Thermoregulation in the African side-necked Terrapin, Pelomedusa galeata.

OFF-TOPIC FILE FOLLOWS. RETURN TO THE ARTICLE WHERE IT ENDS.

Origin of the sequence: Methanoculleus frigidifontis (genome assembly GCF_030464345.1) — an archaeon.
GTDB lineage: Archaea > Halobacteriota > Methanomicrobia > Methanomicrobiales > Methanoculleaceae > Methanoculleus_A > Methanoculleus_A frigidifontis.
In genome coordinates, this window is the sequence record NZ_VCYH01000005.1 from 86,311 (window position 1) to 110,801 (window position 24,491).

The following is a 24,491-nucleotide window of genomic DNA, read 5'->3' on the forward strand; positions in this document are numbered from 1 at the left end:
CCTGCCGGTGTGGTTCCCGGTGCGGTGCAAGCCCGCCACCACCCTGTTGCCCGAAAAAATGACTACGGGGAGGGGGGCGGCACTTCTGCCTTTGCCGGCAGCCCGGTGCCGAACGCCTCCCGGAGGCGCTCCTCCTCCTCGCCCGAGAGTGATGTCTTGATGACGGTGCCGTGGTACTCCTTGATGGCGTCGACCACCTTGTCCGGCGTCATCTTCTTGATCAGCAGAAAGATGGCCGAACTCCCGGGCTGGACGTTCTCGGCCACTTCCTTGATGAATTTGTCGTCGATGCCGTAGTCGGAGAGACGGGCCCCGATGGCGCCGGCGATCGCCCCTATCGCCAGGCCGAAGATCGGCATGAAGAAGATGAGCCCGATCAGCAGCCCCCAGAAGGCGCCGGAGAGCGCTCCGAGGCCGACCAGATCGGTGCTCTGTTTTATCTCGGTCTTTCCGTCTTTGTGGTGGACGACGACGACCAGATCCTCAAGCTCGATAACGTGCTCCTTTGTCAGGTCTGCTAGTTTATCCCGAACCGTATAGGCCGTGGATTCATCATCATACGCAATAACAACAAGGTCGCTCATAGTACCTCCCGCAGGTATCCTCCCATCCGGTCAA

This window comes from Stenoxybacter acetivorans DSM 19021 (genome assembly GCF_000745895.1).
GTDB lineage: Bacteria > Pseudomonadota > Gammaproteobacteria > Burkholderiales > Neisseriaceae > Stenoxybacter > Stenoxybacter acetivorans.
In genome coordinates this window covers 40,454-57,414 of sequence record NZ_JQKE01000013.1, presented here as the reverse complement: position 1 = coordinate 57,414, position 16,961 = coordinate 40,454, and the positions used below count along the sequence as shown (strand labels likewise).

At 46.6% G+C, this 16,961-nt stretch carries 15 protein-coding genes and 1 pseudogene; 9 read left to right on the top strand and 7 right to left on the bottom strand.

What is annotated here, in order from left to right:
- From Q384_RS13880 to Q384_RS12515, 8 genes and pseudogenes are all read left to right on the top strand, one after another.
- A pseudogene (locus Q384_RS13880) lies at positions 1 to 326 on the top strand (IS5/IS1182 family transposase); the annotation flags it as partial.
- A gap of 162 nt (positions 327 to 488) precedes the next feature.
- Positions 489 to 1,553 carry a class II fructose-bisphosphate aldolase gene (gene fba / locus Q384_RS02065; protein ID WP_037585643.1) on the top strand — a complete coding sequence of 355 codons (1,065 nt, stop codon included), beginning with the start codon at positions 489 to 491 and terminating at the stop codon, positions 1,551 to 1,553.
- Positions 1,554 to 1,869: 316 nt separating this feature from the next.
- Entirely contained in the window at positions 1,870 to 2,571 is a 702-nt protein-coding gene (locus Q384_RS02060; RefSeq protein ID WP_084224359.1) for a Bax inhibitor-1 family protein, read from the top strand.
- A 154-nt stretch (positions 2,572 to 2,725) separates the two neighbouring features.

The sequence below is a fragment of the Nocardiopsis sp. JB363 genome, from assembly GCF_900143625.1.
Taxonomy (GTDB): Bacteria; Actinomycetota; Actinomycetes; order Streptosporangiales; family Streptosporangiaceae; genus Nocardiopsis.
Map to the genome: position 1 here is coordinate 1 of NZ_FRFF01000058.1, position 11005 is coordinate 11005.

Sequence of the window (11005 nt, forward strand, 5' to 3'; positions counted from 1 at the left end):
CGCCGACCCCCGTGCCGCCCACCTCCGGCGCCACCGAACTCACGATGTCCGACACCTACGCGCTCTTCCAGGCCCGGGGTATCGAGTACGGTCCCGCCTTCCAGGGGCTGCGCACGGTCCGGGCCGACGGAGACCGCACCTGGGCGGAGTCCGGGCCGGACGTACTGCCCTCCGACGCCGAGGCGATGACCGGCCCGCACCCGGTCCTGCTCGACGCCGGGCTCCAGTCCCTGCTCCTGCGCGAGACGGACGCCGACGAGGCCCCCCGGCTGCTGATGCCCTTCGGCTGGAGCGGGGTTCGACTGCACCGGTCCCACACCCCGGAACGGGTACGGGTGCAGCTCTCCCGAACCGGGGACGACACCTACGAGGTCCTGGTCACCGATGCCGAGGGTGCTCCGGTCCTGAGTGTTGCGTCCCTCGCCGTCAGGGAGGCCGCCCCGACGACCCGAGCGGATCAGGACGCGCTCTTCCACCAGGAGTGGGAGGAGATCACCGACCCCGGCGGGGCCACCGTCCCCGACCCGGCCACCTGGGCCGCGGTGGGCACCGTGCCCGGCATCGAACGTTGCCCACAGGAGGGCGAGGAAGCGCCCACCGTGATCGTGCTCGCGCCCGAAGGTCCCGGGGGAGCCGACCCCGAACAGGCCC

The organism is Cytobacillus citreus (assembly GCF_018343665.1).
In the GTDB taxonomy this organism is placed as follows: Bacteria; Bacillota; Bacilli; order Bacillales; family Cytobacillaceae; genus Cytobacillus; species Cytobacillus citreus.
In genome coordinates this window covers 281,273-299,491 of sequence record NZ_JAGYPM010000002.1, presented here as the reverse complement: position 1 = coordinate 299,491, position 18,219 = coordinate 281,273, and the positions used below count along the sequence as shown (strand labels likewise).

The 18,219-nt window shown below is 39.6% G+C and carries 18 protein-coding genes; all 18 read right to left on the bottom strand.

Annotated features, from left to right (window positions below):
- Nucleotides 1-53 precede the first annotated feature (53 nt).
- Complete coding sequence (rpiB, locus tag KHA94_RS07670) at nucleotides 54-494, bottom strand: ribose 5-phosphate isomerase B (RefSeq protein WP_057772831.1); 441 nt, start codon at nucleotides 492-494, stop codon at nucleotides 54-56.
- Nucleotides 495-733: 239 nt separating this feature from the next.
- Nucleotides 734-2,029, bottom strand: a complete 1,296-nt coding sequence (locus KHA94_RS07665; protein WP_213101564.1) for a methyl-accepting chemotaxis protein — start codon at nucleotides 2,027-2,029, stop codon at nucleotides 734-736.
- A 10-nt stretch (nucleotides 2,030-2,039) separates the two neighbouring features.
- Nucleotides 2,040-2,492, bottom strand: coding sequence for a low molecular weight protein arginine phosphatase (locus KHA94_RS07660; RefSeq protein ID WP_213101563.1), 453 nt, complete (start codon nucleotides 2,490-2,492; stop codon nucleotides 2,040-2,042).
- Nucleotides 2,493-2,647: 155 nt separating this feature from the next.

Ectotherm body temperature (Tb) is influenced by the thermal environment, thus maintaining stable Tb requires adjustments to physiological and behavioural thermoregulation. There is an abundance of literature on thermoregulation in reptiles, however, little is known about the thermoregulatory behaviour of the recently taxonomically resurrected semi-aquatic, African side-necked terrapin, Pelomedusa galeata. Adult (n = 17) and hatchling (n = 16) P. galeata were evaluated for preferred body temperature (Tpref), set point range temperature (Tset) and associated thermoregulatory behaviours. Wild adult terrapins were captured and implanted with temperature data loggers (Thermochron iButton®, Dallas Semiconductor, Texas, USA), and observed for basking behaviour in a semi-natural environment. Captive bred hatchlings (neonates and yearlings) were evaluated for Tpref, Tset and thermophilic responses to an aquatic thermal gradient. All experiments were carried out in the Animal House, at the University of KwaZulu-Natal, Pietermaritzburg, South Africa. Adult Tb was weakly correlated with mass and ambient air temperature (Ta) in winter and only Ta in summer. Adults basked most frequently in summer and basking behaviours differed between seasons. Basking at the water surface in full sun was observed most often during summer and out the water in full sun during winter. Hatchling Tb was highly correlated with aquatic thermal gradient temperature (Tag), and was higher than acclimation temperature. Neonate and yearling Tpref were not significantly different and mass affected relocation between Tag sites. Adult P. galeata displayed ‘cooling’ behaviours during hot periods in summer and ‘warming’ behaviours during cold periods in winter, and Ta and Tb were good predictors for P. galeata thermoregulatory behaviour. Hatchling P. galeata are highly sensitive to the thermal environment. They selected for high Tb although this may not be possible in natural environments, owing to increased predation risk while basking at exposed sites. In light of increasing global temperature, P. galeata will be relatively unaffected by higher temperatures by making adjustments to basking behaviour to maintain Tpref. General climate change, however, may change the landscape and water bodies P. galeata depend on, thus affecting distribution and survival. Empirical data from species-specific studies contribute to the knowledge required for implementing conservation measures.